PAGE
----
“Yes, Molly Clouster. She said she’d call.”
“I didn’t get a call.” She reached into her purse and pulled out her phone. Shit. It was set to silent. “Or rather, I didn’t know I’d received a call. I must not have taken it off silent. I keep getting a ‘wrong number’ early in the morning and I wanted a good night’s sleep. Oh, there it is. Yes, she called.”
“I understand. I’ve had that happen.”
She hesitated for a moment, trying to find something to say, to think of a clever reply, something to keep him talking, to keep him staring at her. “So, do you like dog walking?” And wasn’t that lame?
His eyes crinkled. “I do actually. I decided to take a break from life and couldn’t think of anything better to do.” He paused, looking at her, waiting.
Was that supposed to mean something to her? There was a strange sense of expectation. “That’s nice,” was all she could think to say—normally she was clever with words, they were how she made her living, but now it was an effort to come out with the basics.
He filled in the space, rambling slightly. “I felt entitled to a little time just doing what I wanted, and what’s better than walking on the beach in the sun. Besides, Aunt Mols is family, so she had to take me in.” He grinned, clearly quite pleased with himself.
Heat rose again, but this time for a very different reason.
Entitled. That was a strange word. The edge of irritation she’d felt earlier began to rise. People who felt entitled were almost always the opposite. Her fingers curled as she resisted the urge to ask what he’d been doing before his break, modeling? With looks like his, it didn’t seem improbable. Maybe he did a little acting too? She’d dated a man like that once, a man who thought his looks entitled him to whatever he wanted.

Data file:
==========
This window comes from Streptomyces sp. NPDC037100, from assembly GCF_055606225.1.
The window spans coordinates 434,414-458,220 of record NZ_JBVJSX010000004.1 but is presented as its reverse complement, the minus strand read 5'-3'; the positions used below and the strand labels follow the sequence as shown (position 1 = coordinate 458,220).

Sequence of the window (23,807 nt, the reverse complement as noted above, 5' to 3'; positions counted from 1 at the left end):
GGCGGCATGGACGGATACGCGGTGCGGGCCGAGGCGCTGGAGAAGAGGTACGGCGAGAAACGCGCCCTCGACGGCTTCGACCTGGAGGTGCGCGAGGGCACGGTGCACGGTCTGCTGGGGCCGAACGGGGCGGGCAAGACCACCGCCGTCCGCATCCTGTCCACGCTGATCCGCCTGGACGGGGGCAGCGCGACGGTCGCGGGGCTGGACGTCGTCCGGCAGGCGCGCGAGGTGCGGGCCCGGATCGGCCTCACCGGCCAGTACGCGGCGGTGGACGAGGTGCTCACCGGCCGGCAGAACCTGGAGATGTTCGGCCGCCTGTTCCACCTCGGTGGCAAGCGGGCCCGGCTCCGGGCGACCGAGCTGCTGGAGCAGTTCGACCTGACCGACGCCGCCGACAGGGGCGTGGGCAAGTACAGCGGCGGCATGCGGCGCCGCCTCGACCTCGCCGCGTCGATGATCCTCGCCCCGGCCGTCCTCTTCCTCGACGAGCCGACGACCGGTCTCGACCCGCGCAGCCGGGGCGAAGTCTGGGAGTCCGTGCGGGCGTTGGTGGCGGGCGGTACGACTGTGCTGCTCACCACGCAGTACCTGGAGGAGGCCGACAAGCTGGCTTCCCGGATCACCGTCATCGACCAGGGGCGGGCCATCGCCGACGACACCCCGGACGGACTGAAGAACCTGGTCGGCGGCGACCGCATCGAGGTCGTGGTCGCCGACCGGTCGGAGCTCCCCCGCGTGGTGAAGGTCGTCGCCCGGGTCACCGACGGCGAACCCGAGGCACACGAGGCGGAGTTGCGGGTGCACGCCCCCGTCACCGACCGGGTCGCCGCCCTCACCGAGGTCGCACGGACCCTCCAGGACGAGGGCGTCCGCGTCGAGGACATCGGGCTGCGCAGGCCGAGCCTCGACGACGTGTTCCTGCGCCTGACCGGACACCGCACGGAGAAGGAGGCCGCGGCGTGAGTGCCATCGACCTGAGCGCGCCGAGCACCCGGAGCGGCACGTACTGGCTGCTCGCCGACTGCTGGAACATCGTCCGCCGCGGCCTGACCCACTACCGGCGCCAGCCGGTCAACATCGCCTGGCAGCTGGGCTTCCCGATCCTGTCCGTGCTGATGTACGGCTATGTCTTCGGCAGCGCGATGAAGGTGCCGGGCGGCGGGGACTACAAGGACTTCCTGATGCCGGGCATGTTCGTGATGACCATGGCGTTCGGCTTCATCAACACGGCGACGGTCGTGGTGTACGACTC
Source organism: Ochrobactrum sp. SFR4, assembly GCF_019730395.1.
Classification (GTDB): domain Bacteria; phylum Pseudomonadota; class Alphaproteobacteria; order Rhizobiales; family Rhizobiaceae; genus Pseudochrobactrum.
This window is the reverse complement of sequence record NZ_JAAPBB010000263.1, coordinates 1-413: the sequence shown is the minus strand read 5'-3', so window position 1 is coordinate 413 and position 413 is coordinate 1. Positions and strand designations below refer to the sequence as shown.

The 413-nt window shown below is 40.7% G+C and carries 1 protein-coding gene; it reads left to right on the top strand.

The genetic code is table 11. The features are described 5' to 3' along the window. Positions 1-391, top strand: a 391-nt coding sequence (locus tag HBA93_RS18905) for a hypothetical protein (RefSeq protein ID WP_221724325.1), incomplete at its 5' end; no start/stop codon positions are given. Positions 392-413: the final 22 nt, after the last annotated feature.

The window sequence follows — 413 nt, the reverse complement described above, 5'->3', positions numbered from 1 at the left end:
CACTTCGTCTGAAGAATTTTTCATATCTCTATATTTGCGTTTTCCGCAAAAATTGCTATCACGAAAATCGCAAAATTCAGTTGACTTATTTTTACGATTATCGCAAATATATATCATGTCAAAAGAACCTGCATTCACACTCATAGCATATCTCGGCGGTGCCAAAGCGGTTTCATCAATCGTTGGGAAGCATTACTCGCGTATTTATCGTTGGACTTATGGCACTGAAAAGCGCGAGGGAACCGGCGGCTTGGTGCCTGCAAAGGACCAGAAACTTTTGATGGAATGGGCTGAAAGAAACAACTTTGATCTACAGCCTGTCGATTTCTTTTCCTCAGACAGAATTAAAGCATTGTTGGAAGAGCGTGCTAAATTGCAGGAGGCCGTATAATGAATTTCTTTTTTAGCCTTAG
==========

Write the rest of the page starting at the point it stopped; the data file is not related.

She was being unfair. It wasn’t about him at all—and she knew it. She stepped back. If only she didn’t find him so attractive. It was as much sexual attraction as irritation that had her reacting. She was off-kilter and feeling far too emotional.
Her backward movement finally caused him to pull his eyes from her and he glanced over her shoulder. “Is that your dog?”
She turned. Baxter had rolled onto his back and lay there with all four feet in the air. A loud snore echoed down the hall—taking her momentary upset with it. “Yes, that’s Baxter.”
Even without seeing his face, she felt him rake his eyes over her boy. “He’s not quite what I expected. Aunt Mols said he was big, but I was picturing more of a Great Dane or a Lab.”
Was he really insulting her dog? “And . . . ?”
He must have caught her tone because he said, “And nothing. I was simply surprised. I’d figured we’d go for a short run before I took him home.” He glanced down at his bare legs and running shorts.
Her eyes followed. God, he truly was perfect. No matter what she might want to think, it was impossible to deny. Muscles. Muscles. Muscles. Who could resist curling, dark blond hair on tanned skin? She forced her gaze back up, but not before noticing the brace on one knee—and the few vivid scars peeking out from beneath it.
Lavinia Kent is a former two-term president of the Washington Romance Writers and a four-time Romance Writers of America Golden Heart nominee. She lives in Washington, D.C., with her family and an ever-changing menagerie of pets.